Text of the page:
Avoid the Whipsaw


Chief Strategist at Interactive Brokers

The type of market gyrations that we have seen over the past few trading sessions can be very treacherous for active traders, particularly those without a disciplined strategy.  Traders who fall victims to markets that swing back and forth are said to be “whipsawed”.  The term refers to an old lumberjack’s tool, a two-man saw that is pushed and pulled rapidly and can swing wildly if one user lets go:

The equity market’s version of a whipsaw looks like the following, illustrated by a 10-minute chart in SPY that displays the sharp swings that have punctuated the broader indices:

And the options market’s version of a whipsaw looks like this, illustrated by comparing snapshots of the VIX futures curves 3 days ago and 1 day ago to the current one:

I expect that many readers find the first graph familiar but would be unaccustomed to seeing the second.  Futures on the VIX index are actively traded and usually show an upward sloping curve when the forward months are displayed on a graph.  That phenomenon, displayed for most of the red line is known as “contango”, the normal state of most futures markets.  Contango reflects a relatively stable supply of a given commodity and the risk-free rate of capital over that time period.  The opposite phenomenon, shown for most of the orange line is called “backwardation”.  That reflects relative scarcity.  The current reading, displayed on the green line, displays a disjointed market for volatility.

Many of you may be wondering about the large hump at the back of the curves.  That hump reflects the preemptive volatility hedging that is occurring in the markets ahead of November’s Presidential election.  The bumps that we see in the upcoming months may be reflecting uncertainty surrounding the Democratic primary process. 

While savvy traders will often view market movements as opportunities, they throw the tradeoff between risk and reward into focus.  Here are some tips that I find helpful for avoiding losses in market environments like the current one:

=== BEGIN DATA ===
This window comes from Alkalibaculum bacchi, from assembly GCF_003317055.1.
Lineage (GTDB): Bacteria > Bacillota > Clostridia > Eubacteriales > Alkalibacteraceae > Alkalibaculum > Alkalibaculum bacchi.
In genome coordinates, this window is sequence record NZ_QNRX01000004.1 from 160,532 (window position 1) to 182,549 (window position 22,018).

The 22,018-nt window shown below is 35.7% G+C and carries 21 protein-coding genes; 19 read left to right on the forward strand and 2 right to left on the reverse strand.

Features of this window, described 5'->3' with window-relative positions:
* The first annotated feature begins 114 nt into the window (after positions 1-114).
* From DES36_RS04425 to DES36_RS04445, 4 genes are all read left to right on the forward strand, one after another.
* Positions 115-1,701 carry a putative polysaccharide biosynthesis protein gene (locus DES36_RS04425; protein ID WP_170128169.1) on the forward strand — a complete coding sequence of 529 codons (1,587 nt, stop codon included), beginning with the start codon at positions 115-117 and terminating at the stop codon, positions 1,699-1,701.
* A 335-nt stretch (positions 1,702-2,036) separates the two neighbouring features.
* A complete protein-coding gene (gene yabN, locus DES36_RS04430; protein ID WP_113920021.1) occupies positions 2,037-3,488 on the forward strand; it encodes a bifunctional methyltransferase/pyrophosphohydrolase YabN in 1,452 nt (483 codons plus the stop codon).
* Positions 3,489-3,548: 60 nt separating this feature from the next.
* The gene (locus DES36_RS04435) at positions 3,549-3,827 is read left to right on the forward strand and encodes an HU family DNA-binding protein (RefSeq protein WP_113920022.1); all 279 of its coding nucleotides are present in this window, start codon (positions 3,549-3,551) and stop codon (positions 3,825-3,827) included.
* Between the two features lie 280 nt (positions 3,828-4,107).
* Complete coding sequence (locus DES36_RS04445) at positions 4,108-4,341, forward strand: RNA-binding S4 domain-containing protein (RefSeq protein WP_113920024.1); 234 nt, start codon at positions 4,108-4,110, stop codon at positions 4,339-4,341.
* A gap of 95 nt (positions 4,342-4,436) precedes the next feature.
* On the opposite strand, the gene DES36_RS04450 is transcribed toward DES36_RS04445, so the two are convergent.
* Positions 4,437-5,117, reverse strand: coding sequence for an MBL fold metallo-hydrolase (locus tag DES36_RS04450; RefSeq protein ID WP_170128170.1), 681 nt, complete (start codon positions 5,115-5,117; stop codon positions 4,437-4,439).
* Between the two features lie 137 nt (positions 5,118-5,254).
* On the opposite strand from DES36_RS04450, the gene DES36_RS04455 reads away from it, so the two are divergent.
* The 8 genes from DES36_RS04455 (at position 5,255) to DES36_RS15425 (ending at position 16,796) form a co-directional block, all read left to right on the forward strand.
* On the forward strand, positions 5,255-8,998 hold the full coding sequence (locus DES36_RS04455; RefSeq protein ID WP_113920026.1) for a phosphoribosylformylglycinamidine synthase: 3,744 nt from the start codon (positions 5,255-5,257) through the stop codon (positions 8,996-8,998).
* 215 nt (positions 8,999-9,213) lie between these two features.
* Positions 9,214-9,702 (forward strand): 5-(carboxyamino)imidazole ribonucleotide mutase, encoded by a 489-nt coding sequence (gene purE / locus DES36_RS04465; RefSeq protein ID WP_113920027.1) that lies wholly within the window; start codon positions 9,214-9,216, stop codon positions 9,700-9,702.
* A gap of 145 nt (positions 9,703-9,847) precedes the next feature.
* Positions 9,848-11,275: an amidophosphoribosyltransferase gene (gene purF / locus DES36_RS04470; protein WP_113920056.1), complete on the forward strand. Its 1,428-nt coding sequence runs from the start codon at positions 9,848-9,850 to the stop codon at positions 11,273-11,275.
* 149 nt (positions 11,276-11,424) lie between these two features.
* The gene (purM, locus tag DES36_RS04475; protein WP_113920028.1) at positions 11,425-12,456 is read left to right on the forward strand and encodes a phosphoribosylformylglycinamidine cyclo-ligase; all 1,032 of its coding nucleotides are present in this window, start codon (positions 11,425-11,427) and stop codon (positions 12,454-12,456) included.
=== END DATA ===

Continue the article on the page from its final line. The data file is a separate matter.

• Know your loss tolerance in advance!  If a 2% drawdown in the S&P500 is enough to cause you pain, then you are taking on too much risk.  Fast moving markets tend to have wider spreads and quotes that can seem ephemeral, making it very difficult to cut risk while others are hoping to do the same.  Knowing your risk tolerance also helps you with the next suggestion…
  • Don’t panic!  Panic means that you are acting viscerally, not intellectually.  A trader’s “gut” can be a very important decision tool, but not when it outweighs the signals sent by that trader’s brain.
  • You can make money trading delta (the moves in the underlying) and you can make money trading volatility, but it is incredibly difficult to do both in the same trade.  If a trader is engaging in a trade that attempts to capture movements in volatility – using a call spread, for example – he needs to be careful about exposing himself to unhedged delta exposure.  Conversely, if a trader attempts to trade a direction move using outright puts or calls, that trader needs to be conscious that a move in the underlying asset is likely to be accompanied by a change in its implied volatility
  • Go wider.  Market makers protect themselves by widening their quotes, while individual options traders can protect themselves by widening their strike or time horizons.  The VIX graphs above show that there is plenty of profit potential by trading beyond the front months, though the swings are more manageable.  By widening one’s strike space, you avoid selling near money calls and puts that suddenly become in the money. 

These are some of the techniques that numerous other techniques that I have learned from decades of trading.  I’ll be glad to reveal more in future articles and videos.

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